With a wink and a nod, Whittaker and Burrington framed their entire presentation as early scholarship on a dusty tomb they’d dug up at the library, detailing the realm of rough telepathy and including diagrams of sigils, like ones corresponding to “the unique rune of the fourth order” and “the unique rune of the sixth order.” The pair designed these original sigils, basing the fictional emblems off of real elements like the binaries and hexadecimals of actual IP addresses. Burrington explains they were inspired by the similarity between the flat circular planes of late medieval maps and contemporary Department of Defense diagrams. She is fascinated by the fantastical nature of the latter. “There’s a flat plane and a totally nonrealistic drawing of the earth, and satellites hovering over it. And here’s a drone, and it’s the same size as the satellite,” she said. “They are like these weird Mappa Mundi of the universe as understood from the point of view of the technocratic military state.”
While you or I might log online every day and have no idea about IPv4 and IPv6, some people’s whole worlds revolve around it. Whether they work for Verizon, Comcast, ICANN, the private non-profit that controls the registry of IP addresses, or are independent enthusiasts, there are many individuals who are ardent for the drudgery of specific infrastructure challenges. Whittaker and Burrington told me there are people who wear T-shirts that say “IPv6 is the New Black,” and to them it’s bizarre you or I wouldn’t know what that means. “A lot of people who work on these low-level protocols have a real passion for it. A lot of people do this for a sense of community,” Whittaker said. Underneath the surface that users see, she continued, “There is a whole teeming ecosystem of people doing things on a very personal level, which is the basis of a lot of the technology launched by big companies or inventors. These kinds of overages of human social feeling that don’t fit within transactional capitalism are harvested by the tech industry.”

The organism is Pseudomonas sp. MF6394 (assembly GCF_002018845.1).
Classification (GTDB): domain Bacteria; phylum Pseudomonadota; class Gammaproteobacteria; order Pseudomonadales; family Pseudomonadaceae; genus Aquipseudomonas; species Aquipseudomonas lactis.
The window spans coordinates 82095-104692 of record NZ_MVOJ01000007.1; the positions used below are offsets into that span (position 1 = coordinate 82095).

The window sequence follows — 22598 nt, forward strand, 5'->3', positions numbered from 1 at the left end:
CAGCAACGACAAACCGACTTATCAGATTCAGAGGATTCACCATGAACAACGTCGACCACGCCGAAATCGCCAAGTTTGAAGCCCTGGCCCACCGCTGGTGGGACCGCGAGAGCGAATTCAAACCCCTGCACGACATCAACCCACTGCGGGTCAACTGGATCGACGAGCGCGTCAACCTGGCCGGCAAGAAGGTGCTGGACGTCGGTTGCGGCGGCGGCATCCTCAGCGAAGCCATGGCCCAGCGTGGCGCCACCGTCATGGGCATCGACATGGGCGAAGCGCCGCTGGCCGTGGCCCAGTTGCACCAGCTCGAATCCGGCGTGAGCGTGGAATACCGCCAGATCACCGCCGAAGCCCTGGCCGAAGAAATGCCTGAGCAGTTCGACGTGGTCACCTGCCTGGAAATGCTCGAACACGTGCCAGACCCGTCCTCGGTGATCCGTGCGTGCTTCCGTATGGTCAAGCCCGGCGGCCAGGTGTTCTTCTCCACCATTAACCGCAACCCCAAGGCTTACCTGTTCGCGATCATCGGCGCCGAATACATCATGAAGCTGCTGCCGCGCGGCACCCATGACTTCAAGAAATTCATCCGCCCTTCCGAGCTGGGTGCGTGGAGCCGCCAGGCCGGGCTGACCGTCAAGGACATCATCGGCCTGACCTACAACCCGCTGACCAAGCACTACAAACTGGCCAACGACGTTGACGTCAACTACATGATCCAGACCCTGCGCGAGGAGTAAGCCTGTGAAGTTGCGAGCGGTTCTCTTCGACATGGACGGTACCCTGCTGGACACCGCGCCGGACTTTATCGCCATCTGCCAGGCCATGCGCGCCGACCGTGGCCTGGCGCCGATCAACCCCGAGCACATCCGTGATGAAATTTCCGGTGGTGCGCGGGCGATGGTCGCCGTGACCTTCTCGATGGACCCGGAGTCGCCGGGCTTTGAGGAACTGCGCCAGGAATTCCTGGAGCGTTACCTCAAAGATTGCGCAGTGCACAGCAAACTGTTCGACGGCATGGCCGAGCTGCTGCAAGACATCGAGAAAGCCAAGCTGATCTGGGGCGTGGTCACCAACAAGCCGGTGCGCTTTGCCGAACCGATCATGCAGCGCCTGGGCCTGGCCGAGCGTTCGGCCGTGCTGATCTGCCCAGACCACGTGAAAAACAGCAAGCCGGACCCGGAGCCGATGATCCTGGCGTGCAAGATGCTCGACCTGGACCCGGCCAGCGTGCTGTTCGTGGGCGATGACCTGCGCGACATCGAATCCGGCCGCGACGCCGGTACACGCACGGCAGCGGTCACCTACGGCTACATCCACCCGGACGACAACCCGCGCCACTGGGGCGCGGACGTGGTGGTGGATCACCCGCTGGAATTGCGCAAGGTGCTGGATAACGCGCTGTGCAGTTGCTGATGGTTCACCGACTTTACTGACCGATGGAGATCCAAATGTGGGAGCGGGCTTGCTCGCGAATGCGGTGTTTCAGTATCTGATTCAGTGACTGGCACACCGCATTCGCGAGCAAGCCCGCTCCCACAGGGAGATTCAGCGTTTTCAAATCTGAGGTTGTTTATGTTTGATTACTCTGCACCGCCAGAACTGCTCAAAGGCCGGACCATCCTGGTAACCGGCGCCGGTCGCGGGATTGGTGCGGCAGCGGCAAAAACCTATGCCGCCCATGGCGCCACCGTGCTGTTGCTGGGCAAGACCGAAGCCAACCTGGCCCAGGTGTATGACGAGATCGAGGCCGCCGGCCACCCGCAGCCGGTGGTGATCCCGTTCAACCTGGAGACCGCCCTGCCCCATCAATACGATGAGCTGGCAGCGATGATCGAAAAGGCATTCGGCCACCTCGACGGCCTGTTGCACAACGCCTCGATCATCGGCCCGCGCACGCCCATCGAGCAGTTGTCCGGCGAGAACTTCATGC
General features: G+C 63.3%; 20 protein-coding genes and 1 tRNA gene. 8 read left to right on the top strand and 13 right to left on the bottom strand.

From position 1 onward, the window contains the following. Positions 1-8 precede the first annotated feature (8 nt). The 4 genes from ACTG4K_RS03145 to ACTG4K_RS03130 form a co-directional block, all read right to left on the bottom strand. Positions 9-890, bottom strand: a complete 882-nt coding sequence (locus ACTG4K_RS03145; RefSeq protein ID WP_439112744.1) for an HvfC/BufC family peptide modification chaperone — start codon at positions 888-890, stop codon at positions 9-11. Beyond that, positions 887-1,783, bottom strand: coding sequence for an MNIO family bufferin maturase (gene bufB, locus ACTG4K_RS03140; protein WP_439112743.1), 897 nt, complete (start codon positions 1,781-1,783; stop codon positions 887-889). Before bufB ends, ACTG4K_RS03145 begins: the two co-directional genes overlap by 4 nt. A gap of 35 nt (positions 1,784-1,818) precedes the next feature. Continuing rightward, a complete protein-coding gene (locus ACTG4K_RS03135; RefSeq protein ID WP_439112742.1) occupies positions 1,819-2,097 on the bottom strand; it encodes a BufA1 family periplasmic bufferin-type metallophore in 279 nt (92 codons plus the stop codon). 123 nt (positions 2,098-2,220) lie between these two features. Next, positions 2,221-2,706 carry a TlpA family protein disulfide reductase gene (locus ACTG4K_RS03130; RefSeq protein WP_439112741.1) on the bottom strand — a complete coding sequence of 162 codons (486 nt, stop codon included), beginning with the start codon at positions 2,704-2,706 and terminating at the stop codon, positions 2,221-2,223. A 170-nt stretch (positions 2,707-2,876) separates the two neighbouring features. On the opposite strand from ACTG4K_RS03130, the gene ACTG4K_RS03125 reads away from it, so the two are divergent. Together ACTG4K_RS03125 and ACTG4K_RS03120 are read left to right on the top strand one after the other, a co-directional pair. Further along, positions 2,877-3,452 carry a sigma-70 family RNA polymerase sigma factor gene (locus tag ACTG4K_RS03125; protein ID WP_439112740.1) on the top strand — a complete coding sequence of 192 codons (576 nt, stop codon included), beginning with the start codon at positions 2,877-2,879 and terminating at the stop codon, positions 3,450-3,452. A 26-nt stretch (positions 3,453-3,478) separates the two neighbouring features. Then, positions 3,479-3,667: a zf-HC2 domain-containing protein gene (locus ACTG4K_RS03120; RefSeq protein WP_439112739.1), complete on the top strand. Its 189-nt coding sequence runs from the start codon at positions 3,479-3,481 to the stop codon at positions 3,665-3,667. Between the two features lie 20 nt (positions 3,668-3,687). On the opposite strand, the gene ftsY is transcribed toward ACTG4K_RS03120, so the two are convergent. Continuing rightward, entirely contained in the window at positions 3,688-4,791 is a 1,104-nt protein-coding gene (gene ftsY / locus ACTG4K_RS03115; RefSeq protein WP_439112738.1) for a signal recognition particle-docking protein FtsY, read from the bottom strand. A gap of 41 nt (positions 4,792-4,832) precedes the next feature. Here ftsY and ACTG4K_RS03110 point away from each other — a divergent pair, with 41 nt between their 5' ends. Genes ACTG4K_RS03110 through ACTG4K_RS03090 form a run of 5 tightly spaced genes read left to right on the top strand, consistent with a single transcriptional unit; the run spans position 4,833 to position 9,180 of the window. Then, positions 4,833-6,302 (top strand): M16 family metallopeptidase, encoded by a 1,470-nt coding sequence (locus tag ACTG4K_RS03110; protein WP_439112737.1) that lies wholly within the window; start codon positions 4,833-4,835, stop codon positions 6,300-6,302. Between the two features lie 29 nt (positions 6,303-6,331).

Yet the pair cautioned against drawing hard and fast conclusion about good and evil in the fairytale-telling of the internet. “It’s not easy heroes and villains,” Burrington said. “Just competing interests.” While Whittaker and Burrington’s presentation highlighted the complex superstructures, such as the governmental and commercial interests that have driven the Internet’s development, they also found that creating this cosmology made them realize it’s a human story, far more complicated than just warring kingdoms and mercantile classes.
Whittaker is co-chairing a free symposium about artificial intelligence, AI Now, presented by the White House and New York University, July 7, and Burrington’s field guide on Internet infrastructure, Networks of New York (Melville House), is forthcoming in August. You can read more about the realm of rough telepathy at grimoire.computer.